I believe that human conflict can be an opportunity for personal transformation and communal enrichment. I do know that this is a bridge too far for many people; I persist. For over 35 years, I have worked in a variety of roles and with a variety of individuals and groups to share this belief and provide some intellectual and emotional tools to make discovery possible. The most challenging topic I tackled with them has always been “Shadow Projection”.
I do not think I was taught about shadow projection, but tutored myself. This occurred early in my conflict engagement work. Many clients shared evaluation information after I provided a keynote, presentation, work shop, or program of some type to a group. There would be a participant majority report of satisfaction, often praise, and then one or two participants would turn in a scathing assessment of my contribution, often expressing rage and attacking me.
In addition to finding these assessments painful and unsettling, I wanted to know what was happening. The hostile evaluations were clearly a minority report, and in sharp contrast to group perceptions, leading me to posit that these persons were displaying a personal issue of some kind. I just didn’t understand it. I had prior comparable experiences, but none so clearly out of balance. My curiosity was catalyzed.
My clinical specialization is as a psychiatric nurse, and I had excellent Master’s program preparation in this field. So, I turned there first to explore this interesting behavior, among other things returning to one of my favorite theoreticians, Carl G. Jung. And there I found his theory of the human shadow and shadow projection. It could be I was taught about it and repressed the lesson; I certainly watched my students do exactly that. Apparently, this time I was more open. I engaged in a deep dive, feeling the discomfort and moral anguish of grappling with my personal shadow, a process that lasted several years, and in my estimation, is never “done”.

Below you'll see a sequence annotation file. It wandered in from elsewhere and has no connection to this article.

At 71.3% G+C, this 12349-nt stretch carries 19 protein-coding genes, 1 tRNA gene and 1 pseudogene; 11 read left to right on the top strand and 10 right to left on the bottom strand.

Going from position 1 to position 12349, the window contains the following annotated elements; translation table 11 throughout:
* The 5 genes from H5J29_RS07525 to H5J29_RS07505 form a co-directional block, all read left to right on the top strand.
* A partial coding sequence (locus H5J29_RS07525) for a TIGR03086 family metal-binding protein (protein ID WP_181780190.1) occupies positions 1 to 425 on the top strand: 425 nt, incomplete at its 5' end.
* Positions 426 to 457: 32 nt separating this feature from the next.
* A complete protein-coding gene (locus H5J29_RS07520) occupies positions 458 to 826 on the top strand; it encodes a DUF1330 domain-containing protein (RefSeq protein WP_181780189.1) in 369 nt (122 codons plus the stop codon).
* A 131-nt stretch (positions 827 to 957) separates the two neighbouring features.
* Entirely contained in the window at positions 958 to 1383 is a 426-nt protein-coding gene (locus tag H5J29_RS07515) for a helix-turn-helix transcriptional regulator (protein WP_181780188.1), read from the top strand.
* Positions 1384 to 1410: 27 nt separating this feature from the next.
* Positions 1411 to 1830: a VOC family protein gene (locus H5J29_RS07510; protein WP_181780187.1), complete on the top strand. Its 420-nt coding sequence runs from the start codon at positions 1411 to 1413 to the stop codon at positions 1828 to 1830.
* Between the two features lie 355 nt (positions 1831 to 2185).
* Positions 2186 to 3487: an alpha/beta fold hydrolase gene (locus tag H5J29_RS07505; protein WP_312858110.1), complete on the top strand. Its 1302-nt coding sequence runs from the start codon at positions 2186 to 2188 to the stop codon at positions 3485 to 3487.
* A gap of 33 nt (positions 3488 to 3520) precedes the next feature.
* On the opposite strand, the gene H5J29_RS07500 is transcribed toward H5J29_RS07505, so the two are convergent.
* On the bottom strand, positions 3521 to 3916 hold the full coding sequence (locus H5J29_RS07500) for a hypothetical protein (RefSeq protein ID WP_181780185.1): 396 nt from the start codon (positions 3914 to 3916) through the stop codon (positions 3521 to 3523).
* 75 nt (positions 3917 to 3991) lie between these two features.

In Jung’s theory, we humans, early in our development, in manifesting all dimensions of what it means to be a human, manifest not just the light side but also the dark side of being human, and quickly learn these dark dimensions are profoundly socially unacceptable. Examples may help: excessive aggression, immoral urges, irrational desires to harm others, unacceptable sexual impulses. Here’s an easy concrete example familiar to many parents: biting your classmates in preschool out of frustration or rage.
Over time we learn to disown, repress, and deny existence to these dark aspects, and project them on to others. Because we repress them, they are relegated to our unconscious and hence we may genuinely believe we do not have these traits. Yet, their muttering presence can trigger a need to insist they are manifest in others. They are still there, and they become our “dark side”, buried in the unconscious yet dramatically influencing our behavior. We act them out, rationalize, and then say others acted them out! We become “shadow projectors”!
In my effort to explore my shadow, to rustle it out of my unconscious hiding places, one of the tools I used was the seven deadly sins: lust, gluttony, greed, sloth, wrath, envy and pride. I found these helpful since all seven concepts were painfully familiar and I knew how much time and energy had been directed at telling me I should never manifest any of these. I found visual images of these seven and posted these above my desk, which added a fairly subtle entertainment element to meeting with my doctoral students. I set out to locate all seven in me. All this exploring and watching my own behavior was interesting and uncomfortable and often morally challenging. As a result, I am always sympathetic with denying or resistant students, but again, I persist.